The pre-wedding party waiting for the special seating arrangements to be completed in the dockside dining area, the one with the curvy bay view windows and naugahyde banquettes with embedded gold glitter, before they could sit down and enjoy a small pre-meal snack squeezed between lunch, appetizers, and the five course dinner to come, were getting to know each other a little better on the outdoor deck adjacent to the patio, munching on salty roasted peanuts, pork rinds, and authentic ranch Doritos coated with MSG. The groom was front and center receiving well wishes from glad-handers on both sides of the aisle, though of course not the bride, who was busy primping elsewhere, along with his two brothers, one younger, one older, who were getting hammered on Bud Lights, seventeen bottles between them since breakfast, plus his father, his mother, her mother, her mother’s mother, a bunch of cousins, aunts, uncles, most known, some unknown, the usual awkward scene in which strangers are meeting strangers who are about to become family, sort of, sixteen adults in all, weighing in at a grand total of 4214 pounds, or thereabouts, give or take, a couple of tons spread somewhat evenly between fat heads and multiple chins, and down to fat ankles and feet, with plenty of jiggling room to spare in the middle.
The groom was itching to join his brothers and get hammered but decided it would be best to hold off a while longer. There was an expression he remembered hearing, sort of, that sounded smart in that uppity egghead kind of way, about discretion, and valor, one or the other being better, unless it was both, although he wasn’t certain what either of those words exactly meant, but on his wedding day it seemed to fit, sort of.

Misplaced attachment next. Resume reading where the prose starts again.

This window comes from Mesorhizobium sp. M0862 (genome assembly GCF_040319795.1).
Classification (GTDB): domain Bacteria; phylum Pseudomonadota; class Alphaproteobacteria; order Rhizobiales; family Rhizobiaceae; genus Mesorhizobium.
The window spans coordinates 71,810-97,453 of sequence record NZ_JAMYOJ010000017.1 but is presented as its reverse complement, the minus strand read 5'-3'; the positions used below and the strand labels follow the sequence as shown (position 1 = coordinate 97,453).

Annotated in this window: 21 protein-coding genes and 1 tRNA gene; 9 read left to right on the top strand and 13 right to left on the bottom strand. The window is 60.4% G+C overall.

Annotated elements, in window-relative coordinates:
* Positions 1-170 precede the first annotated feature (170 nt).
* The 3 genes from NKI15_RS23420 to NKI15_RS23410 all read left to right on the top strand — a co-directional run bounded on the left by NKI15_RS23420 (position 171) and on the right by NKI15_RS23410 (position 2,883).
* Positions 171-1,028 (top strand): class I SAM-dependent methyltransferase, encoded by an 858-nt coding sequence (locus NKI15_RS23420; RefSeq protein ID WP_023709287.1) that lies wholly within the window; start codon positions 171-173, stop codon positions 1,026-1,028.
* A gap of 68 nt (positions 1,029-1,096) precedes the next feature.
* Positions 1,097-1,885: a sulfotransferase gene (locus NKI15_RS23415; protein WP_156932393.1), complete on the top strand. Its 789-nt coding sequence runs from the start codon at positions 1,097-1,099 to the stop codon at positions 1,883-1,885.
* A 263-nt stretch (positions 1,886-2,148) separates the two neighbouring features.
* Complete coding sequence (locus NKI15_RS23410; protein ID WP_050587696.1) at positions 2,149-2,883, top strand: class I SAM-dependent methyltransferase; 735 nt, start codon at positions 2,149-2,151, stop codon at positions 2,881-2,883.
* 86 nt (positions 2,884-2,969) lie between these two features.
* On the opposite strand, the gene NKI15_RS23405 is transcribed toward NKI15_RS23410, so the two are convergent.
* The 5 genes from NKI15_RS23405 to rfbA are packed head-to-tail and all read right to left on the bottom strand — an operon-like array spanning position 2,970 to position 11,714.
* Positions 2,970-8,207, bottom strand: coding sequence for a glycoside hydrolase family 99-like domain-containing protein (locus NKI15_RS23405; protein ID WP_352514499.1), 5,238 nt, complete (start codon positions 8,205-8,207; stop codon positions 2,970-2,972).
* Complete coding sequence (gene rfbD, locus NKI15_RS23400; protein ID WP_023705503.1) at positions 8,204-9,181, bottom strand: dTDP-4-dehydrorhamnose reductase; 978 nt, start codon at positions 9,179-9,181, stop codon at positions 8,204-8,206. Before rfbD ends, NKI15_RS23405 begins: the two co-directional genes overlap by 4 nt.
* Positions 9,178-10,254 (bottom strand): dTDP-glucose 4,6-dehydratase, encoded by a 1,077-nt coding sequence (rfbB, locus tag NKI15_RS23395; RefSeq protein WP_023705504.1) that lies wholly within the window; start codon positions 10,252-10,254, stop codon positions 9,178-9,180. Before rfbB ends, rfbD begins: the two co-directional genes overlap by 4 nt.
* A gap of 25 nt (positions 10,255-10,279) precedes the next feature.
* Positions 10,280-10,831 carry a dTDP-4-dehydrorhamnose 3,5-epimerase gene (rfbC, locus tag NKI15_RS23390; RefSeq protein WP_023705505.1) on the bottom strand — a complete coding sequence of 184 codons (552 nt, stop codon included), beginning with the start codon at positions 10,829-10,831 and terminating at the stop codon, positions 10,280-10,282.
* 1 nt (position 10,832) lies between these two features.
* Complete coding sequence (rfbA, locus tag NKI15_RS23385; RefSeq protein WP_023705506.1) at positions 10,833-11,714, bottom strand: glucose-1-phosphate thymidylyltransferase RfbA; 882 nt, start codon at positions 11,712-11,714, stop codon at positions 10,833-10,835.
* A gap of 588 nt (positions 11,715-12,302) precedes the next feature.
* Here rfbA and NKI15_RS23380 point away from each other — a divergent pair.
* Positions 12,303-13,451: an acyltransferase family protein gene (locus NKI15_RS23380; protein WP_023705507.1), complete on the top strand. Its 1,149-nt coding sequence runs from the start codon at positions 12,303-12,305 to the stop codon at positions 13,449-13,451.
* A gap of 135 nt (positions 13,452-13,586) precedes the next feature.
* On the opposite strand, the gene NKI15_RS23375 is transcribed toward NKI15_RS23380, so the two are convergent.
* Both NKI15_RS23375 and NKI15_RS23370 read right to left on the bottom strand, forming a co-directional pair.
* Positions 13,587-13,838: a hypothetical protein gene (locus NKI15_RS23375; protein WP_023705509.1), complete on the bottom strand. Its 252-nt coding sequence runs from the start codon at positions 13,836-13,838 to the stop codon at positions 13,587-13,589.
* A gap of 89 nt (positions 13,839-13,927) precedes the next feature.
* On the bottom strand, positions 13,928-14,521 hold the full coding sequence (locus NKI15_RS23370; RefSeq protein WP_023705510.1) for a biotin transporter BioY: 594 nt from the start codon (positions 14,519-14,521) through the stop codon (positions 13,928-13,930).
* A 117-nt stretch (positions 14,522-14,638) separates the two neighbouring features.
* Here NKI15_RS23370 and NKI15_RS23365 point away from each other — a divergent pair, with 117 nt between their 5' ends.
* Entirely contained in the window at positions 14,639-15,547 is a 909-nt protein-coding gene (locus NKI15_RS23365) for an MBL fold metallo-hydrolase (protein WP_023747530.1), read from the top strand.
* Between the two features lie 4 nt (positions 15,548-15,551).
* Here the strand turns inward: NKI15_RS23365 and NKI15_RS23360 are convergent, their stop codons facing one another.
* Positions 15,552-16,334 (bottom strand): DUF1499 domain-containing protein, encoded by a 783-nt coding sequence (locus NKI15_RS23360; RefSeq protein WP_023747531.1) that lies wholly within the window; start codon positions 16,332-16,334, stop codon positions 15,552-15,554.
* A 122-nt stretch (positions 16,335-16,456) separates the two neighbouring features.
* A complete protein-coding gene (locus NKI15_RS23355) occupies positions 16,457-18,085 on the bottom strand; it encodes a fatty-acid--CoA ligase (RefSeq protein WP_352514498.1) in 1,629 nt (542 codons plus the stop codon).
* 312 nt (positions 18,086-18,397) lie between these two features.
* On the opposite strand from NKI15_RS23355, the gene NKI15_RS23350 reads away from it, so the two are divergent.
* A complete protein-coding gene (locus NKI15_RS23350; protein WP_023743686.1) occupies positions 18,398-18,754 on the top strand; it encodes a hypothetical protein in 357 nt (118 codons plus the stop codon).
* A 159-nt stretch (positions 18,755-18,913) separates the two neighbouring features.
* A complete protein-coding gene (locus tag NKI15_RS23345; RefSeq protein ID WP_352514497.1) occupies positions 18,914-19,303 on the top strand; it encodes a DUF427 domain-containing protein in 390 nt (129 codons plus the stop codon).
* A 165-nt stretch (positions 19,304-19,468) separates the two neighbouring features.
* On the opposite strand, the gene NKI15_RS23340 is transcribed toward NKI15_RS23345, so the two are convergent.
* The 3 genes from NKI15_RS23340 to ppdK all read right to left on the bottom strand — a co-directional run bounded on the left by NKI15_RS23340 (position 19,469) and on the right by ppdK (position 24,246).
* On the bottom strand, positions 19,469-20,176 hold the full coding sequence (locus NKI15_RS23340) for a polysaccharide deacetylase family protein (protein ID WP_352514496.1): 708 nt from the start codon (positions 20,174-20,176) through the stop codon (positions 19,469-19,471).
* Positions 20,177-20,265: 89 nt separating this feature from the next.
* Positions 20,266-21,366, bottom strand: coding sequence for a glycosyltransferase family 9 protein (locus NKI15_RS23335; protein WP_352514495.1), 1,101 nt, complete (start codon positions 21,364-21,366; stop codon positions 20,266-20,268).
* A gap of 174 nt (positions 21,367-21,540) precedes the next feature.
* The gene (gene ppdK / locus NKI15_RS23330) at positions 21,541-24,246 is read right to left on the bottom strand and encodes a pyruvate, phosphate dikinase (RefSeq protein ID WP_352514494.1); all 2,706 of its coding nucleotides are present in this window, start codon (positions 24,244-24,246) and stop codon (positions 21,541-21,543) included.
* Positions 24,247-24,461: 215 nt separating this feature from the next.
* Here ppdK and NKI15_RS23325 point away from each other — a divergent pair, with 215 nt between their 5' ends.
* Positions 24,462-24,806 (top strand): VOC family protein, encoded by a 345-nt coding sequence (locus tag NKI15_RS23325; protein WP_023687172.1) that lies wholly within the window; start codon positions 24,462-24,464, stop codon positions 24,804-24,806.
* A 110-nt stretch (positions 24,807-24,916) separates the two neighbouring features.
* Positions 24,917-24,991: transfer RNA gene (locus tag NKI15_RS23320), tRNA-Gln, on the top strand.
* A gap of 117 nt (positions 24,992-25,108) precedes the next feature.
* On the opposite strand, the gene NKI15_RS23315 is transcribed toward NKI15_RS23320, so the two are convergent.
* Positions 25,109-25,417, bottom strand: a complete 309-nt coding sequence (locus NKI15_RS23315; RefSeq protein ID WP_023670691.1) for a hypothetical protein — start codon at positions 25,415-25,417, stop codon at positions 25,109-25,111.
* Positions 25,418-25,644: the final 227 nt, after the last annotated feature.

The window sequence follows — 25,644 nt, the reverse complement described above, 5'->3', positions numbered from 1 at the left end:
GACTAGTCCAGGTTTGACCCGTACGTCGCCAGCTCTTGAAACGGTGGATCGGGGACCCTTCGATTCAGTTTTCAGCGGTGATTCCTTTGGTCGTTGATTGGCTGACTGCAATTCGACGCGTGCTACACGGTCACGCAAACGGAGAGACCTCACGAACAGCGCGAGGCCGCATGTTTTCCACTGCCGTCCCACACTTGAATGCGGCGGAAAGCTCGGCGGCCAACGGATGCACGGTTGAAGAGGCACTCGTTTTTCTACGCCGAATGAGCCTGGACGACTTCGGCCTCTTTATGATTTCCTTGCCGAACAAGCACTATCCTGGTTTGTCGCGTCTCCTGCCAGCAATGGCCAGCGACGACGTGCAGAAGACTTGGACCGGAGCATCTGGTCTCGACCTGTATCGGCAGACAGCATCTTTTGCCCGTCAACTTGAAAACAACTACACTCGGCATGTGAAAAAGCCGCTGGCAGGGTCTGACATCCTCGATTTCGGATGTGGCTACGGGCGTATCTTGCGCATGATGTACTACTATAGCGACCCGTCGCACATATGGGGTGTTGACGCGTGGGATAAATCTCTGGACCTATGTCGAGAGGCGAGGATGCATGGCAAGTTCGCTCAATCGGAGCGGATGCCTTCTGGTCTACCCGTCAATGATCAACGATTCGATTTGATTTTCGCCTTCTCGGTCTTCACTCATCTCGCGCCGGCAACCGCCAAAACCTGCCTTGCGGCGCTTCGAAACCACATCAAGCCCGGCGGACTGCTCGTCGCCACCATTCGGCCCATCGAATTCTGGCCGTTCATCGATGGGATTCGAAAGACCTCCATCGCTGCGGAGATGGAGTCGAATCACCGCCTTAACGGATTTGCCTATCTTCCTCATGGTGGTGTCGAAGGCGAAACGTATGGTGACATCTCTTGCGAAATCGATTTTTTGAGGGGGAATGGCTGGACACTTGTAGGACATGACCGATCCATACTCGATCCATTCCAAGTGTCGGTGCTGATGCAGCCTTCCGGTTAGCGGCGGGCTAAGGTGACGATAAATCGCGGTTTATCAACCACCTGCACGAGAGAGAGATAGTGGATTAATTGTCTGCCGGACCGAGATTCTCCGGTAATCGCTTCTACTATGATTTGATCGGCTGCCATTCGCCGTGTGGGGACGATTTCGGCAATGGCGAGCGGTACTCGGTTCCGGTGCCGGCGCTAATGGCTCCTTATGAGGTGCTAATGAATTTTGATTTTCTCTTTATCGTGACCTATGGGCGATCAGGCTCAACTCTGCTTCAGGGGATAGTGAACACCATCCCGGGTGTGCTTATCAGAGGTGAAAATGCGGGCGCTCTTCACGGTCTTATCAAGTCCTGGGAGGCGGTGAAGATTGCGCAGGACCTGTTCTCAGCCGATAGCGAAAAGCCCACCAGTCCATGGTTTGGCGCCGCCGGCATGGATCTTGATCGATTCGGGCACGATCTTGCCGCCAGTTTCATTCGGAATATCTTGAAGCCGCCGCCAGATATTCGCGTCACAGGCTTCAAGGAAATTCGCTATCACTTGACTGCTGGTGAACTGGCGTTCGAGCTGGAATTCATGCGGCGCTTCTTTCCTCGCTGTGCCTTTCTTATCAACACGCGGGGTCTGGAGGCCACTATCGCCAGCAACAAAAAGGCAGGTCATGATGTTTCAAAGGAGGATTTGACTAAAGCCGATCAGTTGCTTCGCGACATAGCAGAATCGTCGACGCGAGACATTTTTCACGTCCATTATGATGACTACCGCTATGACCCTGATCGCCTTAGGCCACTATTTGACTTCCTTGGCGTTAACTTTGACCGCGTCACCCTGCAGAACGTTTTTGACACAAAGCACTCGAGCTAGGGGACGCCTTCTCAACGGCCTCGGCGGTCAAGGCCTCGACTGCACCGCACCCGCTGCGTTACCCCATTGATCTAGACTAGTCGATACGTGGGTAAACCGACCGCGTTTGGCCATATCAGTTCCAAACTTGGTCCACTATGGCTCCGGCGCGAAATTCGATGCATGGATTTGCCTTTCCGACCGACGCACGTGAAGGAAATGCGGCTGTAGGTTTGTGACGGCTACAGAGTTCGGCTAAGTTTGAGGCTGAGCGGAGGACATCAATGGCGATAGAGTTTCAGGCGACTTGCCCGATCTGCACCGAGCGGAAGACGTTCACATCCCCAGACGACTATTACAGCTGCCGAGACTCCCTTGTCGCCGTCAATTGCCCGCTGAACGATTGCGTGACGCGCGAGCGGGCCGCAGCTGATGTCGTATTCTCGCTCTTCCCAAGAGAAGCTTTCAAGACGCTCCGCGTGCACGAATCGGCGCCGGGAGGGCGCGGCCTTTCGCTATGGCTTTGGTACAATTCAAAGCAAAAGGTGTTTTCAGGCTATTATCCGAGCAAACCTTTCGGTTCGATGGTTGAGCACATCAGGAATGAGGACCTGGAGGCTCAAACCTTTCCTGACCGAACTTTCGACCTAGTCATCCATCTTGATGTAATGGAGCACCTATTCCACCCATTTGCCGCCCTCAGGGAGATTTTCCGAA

He said, “I’m so hungry, I could eat a horse.”
The restaurant was famous for its mammoth enchiladas stuffed with three kinds of drippy cheese, American, Mexican, and Canadian, and your personal choice of meats. Plus, sour cream and lard up the wazoo. No disagreements on the use of top of the line quality ingredients there. A sort of pain in the ass cousin who came all the way from Barstow, where he managed the largest power washing operation in the high desert, or low desert for that matter, had heard the good word from all that distance away. You should see the size of those gooey mothers, he had heard. He, for one, could hardly wait.
“OMG, look, there’s a walrus.”
“That’s a seal, you dodo.”
“Is that what that smell I’m smelling is?”
“That’s dead fish, dude. This is the ocean.”
“It’s big enough to be a walrus.”
“Yeah, right. Like your face.”
“Hey, watch it. Today’s the day my brother gets hooked.”
“Don’t you think I know not you?”
“Look, those fish aren’t dead. They’re still swimming.”
When a sextet of humpback whales surfaced so close to the shore that the smell of their breath made the groom come astonishingly close to losing the bulk of his appetite, and began to tootle and trumpet like an unleashed band of crazy-assed Dizzy Gillespie disciples, he said,”Pee-yew.”
“Tell me about it.”
“OMG, look at the size of that hole.”
“Gag me with a spoon.”
“Is that where the blowing comes from?”
“OMG, that’s disgusting.
The disgusting smell of life and life only carried by the highly conscious whales started at the bottom of Montery Canyon, where consciousness such as it is on this dwarf planet began, still begins, and continues, more than a mile below the surface, with the phytoplankton eaten by the crustaceous krill, the most abundant species on Earth, who can emit their own light in the near total darkness of the ocean floor, where they dive each day to get away from it all, the clash and the clamor, before rising each night near the surface to achieve luminescence along with the moon, only to be eaten on the up and down highway by salmon, squid, seals, and by the massive tonnage, whales.